Well, yes, it is. That’s the beauty of it. But when you’re looking for a few ways to set yours apart from the pack of what everyone else will be serving at their cookouts, here are some Caprese tips:
Use the best tomatoes. “I love it so much at this time of year when we have really good tomatoes,” says cookbook author, Italian food expert and Voraciously contributor Domenica Marchetti. They should be ripe, fragrant and juicy. Marchetti especially likes heirloom tomatoes, which are often bursting with flavor. With their vibrant colors and interesting, bumpy shape, they look especially cool when sliced and layered Caprese-style.
Grape or cherry tomatoes (a mix of whole and cut, combined with small balls of mozzarella) are excellent in summer, too. I find they’re the safest best when you’re trying to put something together outside of peak season. Even the best tomatoes can benefit from salting, though. Sprinkle cut or chopped tomatoes with salt and let them sit for about 10 minutes before proceeding with your salad. This flavors the tomatoes and draws out some of their moisture, which you can discard for the sliced salad arrangement or use to your advantage when you’re going the chopped-in-a-bowl route (more on that below).
Look for a moist mozzarella. The dry, shrink-wrapped mozz on the supermarket’s dairy aisle certainly has its place. I often prefer it for pizza-making because it doesn’t release as much liquid all over the pie. In Caprese, though, you want the cheese to be soft — often labeled as fresh mozzarella and packed in liquid. (You could even let slices of fresh mozzarella drain for a few minutes on a clean dish towel or layer of paper towels if you don’t want all the liquid pooling.)
Famed Italian cookbook author Marcella Hazan appreciated the benefits of fresh mozzarella and how its milky whey would mix with the tomato juice and vinegar (see below) to form a sort of dressing perfect for dipping bread. She favored buffalo mozzarella, although as Arthur Schwartz points out in “Naples at Table: Cooking in Campania,” in Capri — the Italian island after which the salad is named — the favored cheese is cow’s-milk mozzarella, or fior di latte. Either one works great, so use whichever you like (or both).
Grab a good extra-virgin olive oil. With so few raw ingredients in play, oil that is old or bitter will be noticeable. Be sure to use an oil that tastes good to you. Marchetti prefers using a variety with a grassy undertone because of the way it complements the flavors in the salad.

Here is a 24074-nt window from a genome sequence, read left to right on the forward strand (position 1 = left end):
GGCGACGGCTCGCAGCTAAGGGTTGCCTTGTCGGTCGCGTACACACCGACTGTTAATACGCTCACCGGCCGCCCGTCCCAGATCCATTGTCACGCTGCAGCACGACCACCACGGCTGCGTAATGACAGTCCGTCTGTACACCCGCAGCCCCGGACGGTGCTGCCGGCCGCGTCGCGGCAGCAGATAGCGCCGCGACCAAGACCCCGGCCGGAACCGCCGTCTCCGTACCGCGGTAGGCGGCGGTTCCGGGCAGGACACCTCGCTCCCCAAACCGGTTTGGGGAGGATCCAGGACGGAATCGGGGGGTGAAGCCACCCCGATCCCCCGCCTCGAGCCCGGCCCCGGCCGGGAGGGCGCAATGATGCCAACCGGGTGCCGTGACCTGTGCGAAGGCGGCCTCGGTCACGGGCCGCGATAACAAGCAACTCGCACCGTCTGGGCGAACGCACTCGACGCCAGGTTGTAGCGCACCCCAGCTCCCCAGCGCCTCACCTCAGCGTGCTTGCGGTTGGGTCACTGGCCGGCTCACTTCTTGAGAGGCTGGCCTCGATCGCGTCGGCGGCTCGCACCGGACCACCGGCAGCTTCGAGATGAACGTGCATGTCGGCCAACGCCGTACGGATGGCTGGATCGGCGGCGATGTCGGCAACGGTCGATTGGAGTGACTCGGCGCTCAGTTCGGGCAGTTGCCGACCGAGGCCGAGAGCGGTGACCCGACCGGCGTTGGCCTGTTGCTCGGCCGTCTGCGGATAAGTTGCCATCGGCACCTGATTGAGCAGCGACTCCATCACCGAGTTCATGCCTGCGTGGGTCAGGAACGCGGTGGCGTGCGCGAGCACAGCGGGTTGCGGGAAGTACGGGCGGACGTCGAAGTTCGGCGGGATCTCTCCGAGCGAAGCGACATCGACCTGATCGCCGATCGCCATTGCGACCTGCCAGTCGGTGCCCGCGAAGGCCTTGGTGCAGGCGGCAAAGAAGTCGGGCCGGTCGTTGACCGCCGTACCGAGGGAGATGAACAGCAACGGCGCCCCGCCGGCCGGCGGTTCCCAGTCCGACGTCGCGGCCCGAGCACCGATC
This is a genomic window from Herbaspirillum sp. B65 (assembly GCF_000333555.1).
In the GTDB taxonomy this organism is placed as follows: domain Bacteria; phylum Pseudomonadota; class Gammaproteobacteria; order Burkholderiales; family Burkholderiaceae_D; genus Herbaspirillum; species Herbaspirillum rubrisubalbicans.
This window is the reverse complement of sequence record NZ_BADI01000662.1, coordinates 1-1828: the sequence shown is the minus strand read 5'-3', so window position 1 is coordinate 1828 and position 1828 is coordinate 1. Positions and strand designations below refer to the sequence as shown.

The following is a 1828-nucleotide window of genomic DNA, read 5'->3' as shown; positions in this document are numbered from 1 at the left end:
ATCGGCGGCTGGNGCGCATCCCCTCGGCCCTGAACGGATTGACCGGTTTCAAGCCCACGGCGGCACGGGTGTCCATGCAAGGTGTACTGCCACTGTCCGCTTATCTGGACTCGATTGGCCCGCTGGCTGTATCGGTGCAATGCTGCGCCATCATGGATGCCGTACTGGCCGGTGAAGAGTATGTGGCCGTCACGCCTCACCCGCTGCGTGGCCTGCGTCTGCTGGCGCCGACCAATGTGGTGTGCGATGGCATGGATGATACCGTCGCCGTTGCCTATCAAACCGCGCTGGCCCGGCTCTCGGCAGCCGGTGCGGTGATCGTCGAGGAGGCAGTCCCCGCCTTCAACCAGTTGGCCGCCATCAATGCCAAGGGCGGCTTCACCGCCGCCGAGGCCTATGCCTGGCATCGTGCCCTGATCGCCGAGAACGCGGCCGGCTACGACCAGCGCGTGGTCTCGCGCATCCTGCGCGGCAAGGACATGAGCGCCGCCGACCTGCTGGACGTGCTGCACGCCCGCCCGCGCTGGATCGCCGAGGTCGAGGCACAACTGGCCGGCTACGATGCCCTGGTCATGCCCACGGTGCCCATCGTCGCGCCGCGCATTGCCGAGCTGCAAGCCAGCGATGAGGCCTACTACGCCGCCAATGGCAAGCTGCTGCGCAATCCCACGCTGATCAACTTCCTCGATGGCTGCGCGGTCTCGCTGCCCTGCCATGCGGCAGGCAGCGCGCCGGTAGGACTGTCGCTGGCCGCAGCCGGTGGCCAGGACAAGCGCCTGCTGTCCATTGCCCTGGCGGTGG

Add other seasonings to your taste. A traditional take would be seasoned with nothing more than salt and pepper. “Even adding vinegar is already corrupting it,” says Marchetti, who at the same time admits to sometimes drizzling her Caprese with balsamic. You would probably not find it done in Capri or Naples, however, Schwartz writes.
But, hey, it’s your salad. There are no Caprese Food Police. Even Hazan suggests red wine vinegar in the “Capri-Style” salad she shared from her husband, Victor, in her book “Marcella Cucina.” You could also experiment with a flavored olive oil. A bit of smoked olive oil mixed with regular extra-virgin olive oil really made one of our variations sing. A colorful and flavorful basil oil (see two variations from our archives here and here), in addition to or instead of the fresh herb, is a nice touch.
Mix in different seasonal produce. Again, this is definitely a departure from the Italian standard, but Marchetti is a fan of ripe peaches (pictured above) or nectarines in a Caprese salad. Chunks of watermelon would also be right at home in a version with chopped tomatoes and hand-torn mozzarella.
Don’t make it too far in advance. Caprese is at its best soon after it’s prepared. You don’t want the ingredients to bleed too much into each other, Marchetti says. You do, however, want your mozzarella to be at room temperature, so give it a little time on the counter while you prep the other ingredients.
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